18 Tanner St.
Southern hospitality has come to roost on Tanner Street, a block off Haddonfield’s Kings Highway—a strip that has become a sort of edible United Nations in its own right, where the cuisines of Britain, India, Japan and Thailand are all represented. Four years ago, an unusual culinary offering joined the congress, a seamless mash-up of Italian and Louisianan traditions curated by chef Joe Brown. A Jersey boy and Restaurant School grad, Brown brought this heady blend, Melange @ Haddonfield, to these jazzy garnet digs from Cherry Hill, where the original Melange Cafe went 15 years strong before closing recently so Brown could channel all his energy into his new venture.
In the restaurant industry, that’s an eternity. Brown, with his following of exiled Southerners and fans of Southern food, could have easily rested on his laurels. Instead, opening a second location more than tripled his seating, spread across a pair of art-lined dining rooms and a brick patio shaded by a latticed arbor. Earnestly decorated, the elder Melange was nowhere near as flashy; Brown’s newer stage sparkles and gleams like a fine-cut stone. And, for the most part, so does the food.
The current season prohibits use of the patio, but the frosty temperatures offer an excuse to indulge in Melange’s sensational soups. (The simple secret: “Cook ’em all day,” Brown says.) There’s a haunting, pan-smoked tomato bisque with sweet crab, as well as a white bean soup whose lively heat comes from thick-cut coins of andouille sausage, though the menu notes that spice levels can always be adjusted to a customer’s taste. There’s also a “Soup of the Moment,” a velvety, black-as-night lentil the night I dined. Can’t decide between the soups? Order the trio, a tasting cup of each soup for $8. It’s the best option considering how large the single orders are; then again, that’s par for the course at Melange.
A lone exception was a special pasta of tortelloni, shaped like thin-skinned day lilies hiding buttons of veal in the bases of their trumpets. There were five, maybe six, perfectly cooked pieces of pasta on the plate, languishing in creamy Parmigiano sauce that was both excessively rich and excessively applied. It was a hearty starter, especially given the appearance of Swiss chard in the dish. The handful of crinkly green succulents mixed into the sauce added a welcome dose of nutrition. Meaty—almost more so than the veal-filled pasta—and tender, the chard made eating your greens a highlight rather than a requisite.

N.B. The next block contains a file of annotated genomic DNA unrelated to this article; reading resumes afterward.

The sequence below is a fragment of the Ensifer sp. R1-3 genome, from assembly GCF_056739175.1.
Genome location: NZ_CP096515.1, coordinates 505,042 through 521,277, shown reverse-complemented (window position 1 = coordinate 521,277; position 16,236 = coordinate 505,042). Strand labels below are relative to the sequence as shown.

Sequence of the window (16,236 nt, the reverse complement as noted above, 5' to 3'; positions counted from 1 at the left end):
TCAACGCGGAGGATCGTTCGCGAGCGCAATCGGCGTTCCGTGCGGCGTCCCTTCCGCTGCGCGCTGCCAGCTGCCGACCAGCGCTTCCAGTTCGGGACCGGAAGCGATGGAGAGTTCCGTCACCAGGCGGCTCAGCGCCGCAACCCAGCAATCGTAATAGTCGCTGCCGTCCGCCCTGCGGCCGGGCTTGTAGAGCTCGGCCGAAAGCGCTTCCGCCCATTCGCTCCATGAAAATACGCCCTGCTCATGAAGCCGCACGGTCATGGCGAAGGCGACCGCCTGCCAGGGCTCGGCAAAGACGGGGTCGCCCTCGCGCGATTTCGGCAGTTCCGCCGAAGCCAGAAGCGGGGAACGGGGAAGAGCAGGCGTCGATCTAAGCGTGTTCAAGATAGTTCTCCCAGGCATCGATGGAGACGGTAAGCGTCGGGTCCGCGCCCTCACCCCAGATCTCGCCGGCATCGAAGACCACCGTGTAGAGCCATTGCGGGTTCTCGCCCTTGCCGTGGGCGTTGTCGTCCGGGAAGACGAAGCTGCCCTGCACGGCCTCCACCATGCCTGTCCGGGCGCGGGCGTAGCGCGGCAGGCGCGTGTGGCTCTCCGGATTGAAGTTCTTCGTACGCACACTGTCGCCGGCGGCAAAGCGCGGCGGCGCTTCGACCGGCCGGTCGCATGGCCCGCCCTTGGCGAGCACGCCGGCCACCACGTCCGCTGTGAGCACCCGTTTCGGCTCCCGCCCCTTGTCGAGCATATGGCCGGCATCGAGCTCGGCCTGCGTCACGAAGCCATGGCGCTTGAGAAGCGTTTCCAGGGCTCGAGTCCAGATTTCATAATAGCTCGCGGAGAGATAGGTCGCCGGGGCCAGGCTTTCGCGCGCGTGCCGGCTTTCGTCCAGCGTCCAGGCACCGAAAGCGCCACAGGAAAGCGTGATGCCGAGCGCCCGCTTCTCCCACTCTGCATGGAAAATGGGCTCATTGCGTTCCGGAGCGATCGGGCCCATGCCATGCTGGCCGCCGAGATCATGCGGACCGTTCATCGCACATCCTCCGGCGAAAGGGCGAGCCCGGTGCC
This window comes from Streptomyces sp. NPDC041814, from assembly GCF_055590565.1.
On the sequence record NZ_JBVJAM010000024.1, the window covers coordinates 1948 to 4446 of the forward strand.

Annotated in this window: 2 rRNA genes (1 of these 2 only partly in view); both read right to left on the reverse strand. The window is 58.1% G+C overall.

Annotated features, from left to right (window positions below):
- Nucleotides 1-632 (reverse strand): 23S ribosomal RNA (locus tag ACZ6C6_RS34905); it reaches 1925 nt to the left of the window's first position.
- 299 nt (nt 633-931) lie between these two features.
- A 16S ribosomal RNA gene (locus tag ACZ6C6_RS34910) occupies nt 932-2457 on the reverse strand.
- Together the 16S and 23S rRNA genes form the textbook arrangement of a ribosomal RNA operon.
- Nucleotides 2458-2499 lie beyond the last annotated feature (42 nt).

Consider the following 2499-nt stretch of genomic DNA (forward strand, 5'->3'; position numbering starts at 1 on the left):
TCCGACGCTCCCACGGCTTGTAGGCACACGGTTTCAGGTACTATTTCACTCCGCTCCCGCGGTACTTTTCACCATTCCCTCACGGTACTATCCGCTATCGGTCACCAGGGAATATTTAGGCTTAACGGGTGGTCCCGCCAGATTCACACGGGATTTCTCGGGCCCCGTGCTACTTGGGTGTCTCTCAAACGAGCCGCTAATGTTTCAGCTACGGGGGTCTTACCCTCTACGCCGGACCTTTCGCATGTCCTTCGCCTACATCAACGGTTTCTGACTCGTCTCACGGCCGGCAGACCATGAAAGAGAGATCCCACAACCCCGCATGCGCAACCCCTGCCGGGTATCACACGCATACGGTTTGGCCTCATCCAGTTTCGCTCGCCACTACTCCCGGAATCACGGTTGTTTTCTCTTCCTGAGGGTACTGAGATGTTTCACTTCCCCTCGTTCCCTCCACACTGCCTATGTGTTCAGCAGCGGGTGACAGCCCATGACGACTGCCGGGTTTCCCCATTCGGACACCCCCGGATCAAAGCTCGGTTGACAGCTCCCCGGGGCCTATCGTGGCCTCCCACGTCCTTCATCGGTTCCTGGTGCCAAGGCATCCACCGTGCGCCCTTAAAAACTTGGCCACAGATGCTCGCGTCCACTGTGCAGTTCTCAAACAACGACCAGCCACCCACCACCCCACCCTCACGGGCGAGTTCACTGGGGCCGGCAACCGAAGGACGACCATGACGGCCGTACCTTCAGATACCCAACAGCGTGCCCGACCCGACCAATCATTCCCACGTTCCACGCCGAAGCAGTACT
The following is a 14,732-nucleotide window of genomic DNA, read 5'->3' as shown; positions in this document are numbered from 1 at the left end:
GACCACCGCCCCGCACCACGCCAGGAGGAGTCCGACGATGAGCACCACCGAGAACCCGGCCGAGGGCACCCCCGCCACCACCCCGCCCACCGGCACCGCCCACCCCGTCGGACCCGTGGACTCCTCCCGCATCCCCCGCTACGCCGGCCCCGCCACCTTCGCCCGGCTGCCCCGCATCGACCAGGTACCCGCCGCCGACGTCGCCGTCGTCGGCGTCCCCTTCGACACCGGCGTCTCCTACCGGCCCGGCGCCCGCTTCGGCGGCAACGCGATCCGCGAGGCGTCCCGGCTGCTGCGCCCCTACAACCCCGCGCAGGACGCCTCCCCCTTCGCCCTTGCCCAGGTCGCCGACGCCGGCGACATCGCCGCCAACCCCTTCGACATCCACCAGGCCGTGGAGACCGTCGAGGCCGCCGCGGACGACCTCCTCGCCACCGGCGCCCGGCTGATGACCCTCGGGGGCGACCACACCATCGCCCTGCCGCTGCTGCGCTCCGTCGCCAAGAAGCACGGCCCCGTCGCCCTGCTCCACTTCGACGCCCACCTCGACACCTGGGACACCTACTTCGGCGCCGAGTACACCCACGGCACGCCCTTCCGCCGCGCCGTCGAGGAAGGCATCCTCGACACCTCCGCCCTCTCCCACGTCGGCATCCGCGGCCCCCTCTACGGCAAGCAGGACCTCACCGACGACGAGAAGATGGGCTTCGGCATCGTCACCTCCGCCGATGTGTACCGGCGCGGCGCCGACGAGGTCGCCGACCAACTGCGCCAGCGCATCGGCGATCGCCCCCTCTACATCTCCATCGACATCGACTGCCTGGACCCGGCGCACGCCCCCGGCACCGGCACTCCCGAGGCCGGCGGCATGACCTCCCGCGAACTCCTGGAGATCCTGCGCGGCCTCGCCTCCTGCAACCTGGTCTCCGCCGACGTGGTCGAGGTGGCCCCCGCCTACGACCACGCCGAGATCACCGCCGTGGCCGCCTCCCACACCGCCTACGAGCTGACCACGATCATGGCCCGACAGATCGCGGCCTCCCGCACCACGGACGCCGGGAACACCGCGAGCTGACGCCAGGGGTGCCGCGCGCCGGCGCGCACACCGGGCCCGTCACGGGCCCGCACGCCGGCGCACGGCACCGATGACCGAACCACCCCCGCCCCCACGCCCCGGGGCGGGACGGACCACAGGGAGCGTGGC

Brown ratchets back up the portion size in entrees. Garlicky shrimp and grits threatened to overflow the dish, not to mention my appetite. Since the Parm-enriched grits were pastier than a proper Southern cook’s version, I concentrated my efforts on the seafood. Dusted in the house Cajun spice—cayenne, granulated garlic and thyme are among the secret ingredients—the sweet sea-goers hit the hot sauté pan with a touch of shrimp stock, emerging firm yet tender. I savored them in their spicy, rose-hued gravy flavored with tomatoes, onions and mushrooms.
I had the same experience with a special of blackened red snapper, detouring around more grits in favor of the main attraction: an uncommonly moist, flaky fillet whose ocean-fresh flavor managed to come through the zesty (and zealously applied) layer of blackening spice. Studded with bacon, the accompanying slow-cooked collards were killer.
Dessert at Melange delivers the predictable (but no less delicious for it) Southern assortment of pecan and sweet potato pies, but my money’s on the featherweight crêpes filled with rum-kissed bananas Foster. They came two to an order, and the server thoughtfully split it onto two plates in the kitchen. One crepe for me, one for my date—though I can’t say I didn’t steal a bite of hers while she was in the bathroom. Gentlemanly? Probably not. But I’m sure any Southern (or Italian for that matter) grandma would understand.
Photo: Garlicky Shrimp with Grits
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Published (and copyrighted) in South Jersey Magazine, Volume 7, Issue 12 (March, 2011).
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